The temptation when writing a vocation story is to make the story about the author, not about the movement of the Holy Spirit within the author's life. In my life, I can definitely see the Holy Spirit nudging me in the right direction, even as I resisted and tried to go the opposite way.
When discussing my vocation story, I always go back to high school in Culbertson, MT. Culbertson is one of the little towns that dot much of the Great Plains in North America. Big enough to have its own school, but small enough that it's not hard to know everyone in town. We moved into Culbertson right before my Freshman year in high school, and I wasn't happy. We'd moved a lot throughout the years that I grew up, mostly following jobs for my parents. I wasn't looking forward to yet another move, and to a very small town this time.
Despite my misgivings, we did move to the small town of Culbertson. After we had gotten settled into our new home, we went about getting to know this town. We were signed up for school and went to Mass at the small parish of St. Anthony for the first time. I was amazed by the size of the church compared to what I was used to. The church in the previous town could seat 800 people, while St. Anthony's could only hold about 250, and that would be stretching the limits.
Fall came around, and school started. Like many parishes, high school youth group started about the same time as classes started, and I had been signed up for youth group as well. You see, my mom wanted both of us to receive a good Catholic grounding, even if we really didn't practice the Faith at home. Yeah, we said the grace before meals once in a while. Sure, we had a crucifix or two hanging on the walls of the house, but we really didn't talk about how the Faith matters to us. Since it didn't seem to be important to our parents, it wasn't important to me. We went to Mass more Sundays than not, and I was a regular at youth group, but the practice of the Faith ended there. Over the summers, the Sundays we attended Mass became lessened due to the desire to enjoy Summer break, not to mention the all important high school part-time job which frequently meant working on Sundays.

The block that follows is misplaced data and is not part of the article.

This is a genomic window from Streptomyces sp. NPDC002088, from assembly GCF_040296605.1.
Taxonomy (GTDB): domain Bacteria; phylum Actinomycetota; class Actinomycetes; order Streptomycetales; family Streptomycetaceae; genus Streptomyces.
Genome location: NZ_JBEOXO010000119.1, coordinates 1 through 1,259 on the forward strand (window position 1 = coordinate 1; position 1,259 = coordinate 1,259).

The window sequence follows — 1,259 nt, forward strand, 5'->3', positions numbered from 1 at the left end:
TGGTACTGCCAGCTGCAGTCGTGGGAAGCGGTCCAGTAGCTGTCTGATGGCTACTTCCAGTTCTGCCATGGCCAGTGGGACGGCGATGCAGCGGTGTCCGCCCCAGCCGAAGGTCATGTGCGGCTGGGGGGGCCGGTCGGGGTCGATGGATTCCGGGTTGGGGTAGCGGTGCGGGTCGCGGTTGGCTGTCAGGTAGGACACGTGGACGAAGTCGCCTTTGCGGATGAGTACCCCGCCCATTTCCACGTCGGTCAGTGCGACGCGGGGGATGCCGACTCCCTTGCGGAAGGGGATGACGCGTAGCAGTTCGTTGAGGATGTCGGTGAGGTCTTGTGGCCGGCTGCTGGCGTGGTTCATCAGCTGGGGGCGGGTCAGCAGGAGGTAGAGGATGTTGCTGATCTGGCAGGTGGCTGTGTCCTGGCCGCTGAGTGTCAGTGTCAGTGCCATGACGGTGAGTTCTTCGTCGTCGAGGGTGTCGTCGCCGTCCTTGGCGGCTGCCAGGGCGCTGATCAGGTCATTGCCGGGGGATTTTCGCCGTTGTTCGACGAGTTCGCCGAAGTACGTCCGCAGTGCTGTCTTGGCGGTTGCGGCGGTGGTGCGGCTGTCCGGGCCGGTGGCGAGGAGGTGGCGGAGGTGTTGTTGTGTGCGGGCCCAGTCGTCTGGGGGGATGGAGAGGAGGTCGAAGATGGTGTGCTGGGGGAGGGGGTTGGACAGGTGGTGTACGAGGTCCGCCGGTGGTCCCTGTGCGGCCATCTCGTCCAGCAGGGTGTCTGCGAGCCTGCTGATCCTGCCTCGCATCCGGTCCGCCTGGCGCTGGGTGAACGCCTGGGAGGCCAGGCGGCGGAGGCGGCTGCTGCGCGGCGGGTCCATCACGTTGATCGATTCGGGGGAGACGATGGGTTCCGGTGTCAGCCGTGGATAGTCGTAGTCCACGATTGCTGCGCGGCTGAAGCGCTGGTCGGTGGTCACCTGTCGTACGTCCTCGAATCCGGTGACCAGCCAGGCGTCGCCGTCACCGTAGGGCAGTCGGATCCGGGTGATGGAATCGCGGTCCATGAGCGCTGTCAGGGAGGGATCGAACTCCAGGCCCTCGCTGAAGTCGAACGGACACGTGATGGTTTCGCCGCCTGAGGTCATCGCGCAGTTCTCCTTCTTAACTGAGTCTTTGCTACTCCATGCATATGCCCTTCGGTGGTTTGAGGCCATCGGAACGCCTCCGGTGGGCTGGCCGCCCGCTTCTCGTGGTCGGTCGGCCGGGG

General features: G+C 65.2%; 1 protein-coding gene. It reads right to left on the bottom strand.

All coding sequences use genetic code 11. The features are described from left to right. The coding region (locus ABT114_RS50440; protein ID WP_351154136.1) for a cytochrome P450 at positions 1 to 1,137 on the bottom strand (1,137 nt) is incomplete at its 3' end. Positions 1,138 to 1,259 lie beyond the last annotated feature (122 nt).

The practice of my faith went like this for about two years until my Junior year in high school. At the time, the procedure in the diocese was to confirm during high school, preferably Junior or Senior year. In our case, the bishop only came around every other year, due to small numbers of confirmandi, and it happened to fall on my Junior year.
As part of the preparation for Confirmation classes, we had a one-on-one meeting with the instructor of the class. During this meeting, she asked me to consider lectoring and teaching Kindergarten and First Grade religious education. I agreed to give it a try, do my part to help out at the church and all that. We were expected to be at Mass every week, so I made sure to attend. It would be impossible to hide the fact that I'd missed, but I still wasn't really committed to the practice of the Faith.
At one point, about half way through the year, she came up to me during a weekend retreat and said the most surprising thing that I had ever heard before: "Cory, I think you're going to be a priest." I was shocked. Me, a priest? Get up there every Sunday, suffer through the Mass willingly? Me? No way, forget it. I'm going to college, get a degree and a job, get married, have a family, and live happily ever after. That's what we do in the US, right? The priesthood is not a part of that picture.
She wasn't satisfied, however. About a month later, a religious sister came to the parish to talk about vocations. During the talk, as the sister was discussing the priesthood, the Confirmation instructor leaned over and said, "You know she's talking about you, don't you?" Once again, I shook my head no. There is no way I'm going to become a priest. Forget it!
As I look back, I can clearly see the work of the Holy Spirit through this woman, who happened to be the mother of one of my classmates. She told me one more time before the year was over that I would become a priest, and again I refused. In a way, I almost see a parallel between her three invitations to the priesthood and St. Peter's denials of Our Lord. Just as he didn't give up on St. Peter, Our Lord didn't give up on me, but continued to work in my soul.
Following my Confirmation, I continued to Lector at the parish on occasion and occasionally be involved with the parish youth group, but I still wasn't committed. The summer following my Junior year, I went on a Christian leadership retreat sponsored by the diocese, but the Faith was still something vague and unimportant to me throughout my Senior year. It was after high school that something in me began to stir, and practice of the Faith became important.
Continue to Part 2 - Air Force